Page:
## 1.

## Introduction

Ultrawideband (UWB) is a promising technology for short-range wireless indoor communication due to many advantages, such as extremely wide bandwidth, low-power spectral density, and multipath immunity.^{1} The United States Federal Communications Commission (FCC) regulates the
$7.5\text{-}\mathrm{GHz}$
frequency band from 3.1 to
$10.6\phantom{\rule{0.3em}{0ex}}\mathrm{GHz}$
for unlicensed use of UWB with a power spectral density emission limit of
$-41.3\phantom{\rule{0.3em}{0ex}}\mathrm{dBm}\u2215\mathrm{MHz}$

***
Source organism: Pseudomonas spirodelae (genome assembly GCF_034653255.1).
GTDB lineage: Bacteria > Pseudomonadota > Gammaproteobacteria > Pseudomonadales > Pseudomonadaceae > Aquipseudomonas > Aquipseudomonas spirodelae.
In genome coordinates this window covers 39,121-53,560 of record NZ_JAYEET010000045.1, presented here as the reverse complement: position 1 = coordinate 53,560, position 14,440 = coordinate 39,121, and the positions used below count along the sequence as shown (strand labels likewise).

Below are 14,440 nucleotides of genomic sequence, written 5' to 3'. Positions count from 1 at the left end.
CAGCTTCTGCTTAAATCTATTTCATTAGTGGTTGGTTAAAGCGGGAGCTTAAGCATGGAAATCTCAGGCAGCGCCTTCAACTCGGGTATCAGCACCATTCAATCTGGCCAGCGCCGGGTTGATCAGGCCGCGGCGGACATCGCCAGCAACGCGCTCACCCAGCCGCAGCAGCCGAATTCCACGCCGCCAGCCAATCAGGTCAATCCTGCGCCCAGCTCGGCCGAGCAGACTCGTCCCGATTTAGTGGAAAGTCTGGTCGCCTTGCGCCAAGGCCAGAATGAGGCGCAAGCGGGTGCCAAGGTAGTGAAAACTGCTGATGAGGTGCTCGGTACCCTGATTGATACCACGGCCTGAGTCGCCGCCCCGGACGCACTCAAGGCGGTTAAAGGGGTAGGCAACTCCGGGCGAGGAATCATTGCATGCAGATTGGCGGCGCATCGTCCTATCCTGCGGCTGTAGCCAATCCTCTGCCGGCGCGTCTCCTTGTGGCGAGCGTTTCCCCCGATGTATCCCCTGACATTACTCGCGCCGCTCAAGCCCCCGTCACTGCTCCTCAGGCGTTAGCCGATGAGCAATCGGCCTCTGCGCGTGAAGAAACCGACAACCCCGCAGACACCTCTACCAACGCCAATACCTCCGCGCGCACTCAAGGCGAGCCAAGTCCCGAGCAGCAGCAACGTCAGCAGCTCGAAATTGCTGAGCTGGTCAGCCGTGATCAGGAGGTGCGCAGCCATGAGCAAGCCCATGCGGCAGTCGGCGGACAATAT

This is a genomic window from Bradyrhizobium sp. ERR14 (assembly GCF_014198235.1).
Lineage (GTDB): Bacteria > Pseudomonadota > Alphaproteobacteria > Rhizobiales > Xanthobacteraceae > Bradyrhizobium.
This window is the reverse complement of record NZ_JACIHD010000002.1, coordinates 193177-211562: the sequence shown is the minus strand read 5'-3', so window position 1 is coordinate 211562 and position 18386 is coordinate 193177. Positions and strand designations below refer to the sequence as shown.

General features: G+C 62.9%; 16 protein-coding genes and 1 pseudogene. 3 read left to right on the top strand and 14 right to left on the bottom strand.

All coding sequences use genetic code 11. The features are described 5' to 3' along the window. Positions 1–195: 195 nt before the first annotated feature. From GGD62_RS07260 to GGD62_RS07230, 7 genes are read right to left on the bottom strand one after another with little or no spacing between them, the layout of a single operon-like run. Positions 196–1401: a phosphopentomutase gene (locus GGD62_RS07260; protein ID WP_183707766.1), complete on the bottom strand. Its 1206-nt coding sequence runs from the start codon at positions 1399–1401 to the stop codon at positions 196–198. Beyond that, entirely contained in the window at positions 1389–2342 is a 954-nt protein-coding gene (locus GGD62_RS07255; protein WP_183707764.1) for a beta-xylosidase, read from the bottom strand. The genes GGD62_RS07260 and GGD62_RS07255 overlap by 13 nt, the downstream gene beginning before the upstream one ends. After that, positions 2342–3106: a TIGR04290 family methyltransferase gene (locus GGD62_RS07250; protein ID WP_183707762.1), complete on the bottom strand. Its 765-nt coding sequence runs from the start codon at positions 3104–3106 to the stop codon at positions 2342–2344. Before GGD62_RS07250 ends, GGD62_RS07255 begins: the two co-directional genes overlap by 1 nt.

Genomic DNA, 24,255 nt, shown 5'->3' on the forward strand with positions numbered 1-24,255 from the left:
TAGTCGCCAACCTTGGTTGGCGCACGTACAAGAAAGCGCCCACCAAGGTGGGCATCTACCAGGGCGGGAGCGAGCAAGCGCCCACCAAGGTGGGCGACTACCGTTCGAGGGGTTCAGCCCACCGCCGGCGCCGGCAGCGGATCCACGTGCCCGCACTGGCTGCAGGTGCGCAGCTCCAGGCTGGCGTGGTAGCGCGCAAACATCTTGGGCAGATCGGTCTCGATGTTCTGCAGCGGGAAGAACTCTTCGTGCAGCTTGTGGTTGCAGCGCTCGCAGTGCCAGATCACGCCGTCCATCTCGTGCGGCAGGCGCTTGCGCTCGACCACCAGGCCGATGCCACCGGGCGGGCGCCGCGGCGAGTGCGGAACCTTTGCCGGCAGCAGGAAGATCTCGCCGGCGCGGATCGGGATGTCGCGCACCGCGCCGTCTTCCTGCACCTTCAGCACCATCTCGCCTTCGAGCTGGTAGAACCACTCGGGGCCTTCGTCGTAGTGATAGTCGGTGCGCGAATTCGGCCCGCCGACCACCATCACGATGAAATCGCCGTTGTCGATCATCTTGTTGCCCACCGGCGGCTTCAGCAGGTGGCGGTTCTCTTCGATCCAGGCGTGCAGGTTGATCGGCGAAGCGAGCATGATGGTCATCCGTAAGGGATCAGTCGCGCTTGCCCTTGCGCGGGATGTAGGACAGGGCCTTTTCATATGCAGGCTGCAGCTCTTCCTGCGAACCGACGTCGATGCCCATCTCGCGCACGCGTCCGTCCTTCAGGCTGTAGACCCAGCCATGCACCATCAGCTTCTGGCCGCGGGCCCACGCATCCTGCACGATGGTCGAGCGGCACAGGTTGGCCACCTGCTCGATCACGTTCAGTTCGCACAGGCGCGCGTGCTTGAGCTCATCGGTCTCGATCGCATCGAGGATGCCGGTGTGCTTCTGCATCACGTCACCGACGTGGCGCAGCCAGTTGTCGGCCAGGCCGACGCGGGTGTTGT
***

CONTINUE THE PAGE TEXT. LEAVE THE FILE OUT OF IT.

.^{2} As a development of FTTx, UWB-over-fiber combines UWB and fiber access networks for broadband indoor wireless access. In recent years, the generation of UWB signals directly in the optical domain has attracted research interests, and many schemes have been proposed, such as UWB pulse generation based on cross-gain modulation (XGM)^{3, 4} or gain saturation effect^{5} in a semiconductor optical amplifier (SOA); phase modulation to intensity modulation (PM–IM) conversion using an optical frequency discriminator^{6, 7, 8, 9}; photonic microwave delay-line filter structures^{10}; nonlinearly biased electro-optic intensity modulation^{11}; spectral-shaping and dispersion-induced frequency-to-time conversion^{12}; and optical polarization modulation with time delay.^{13, 14}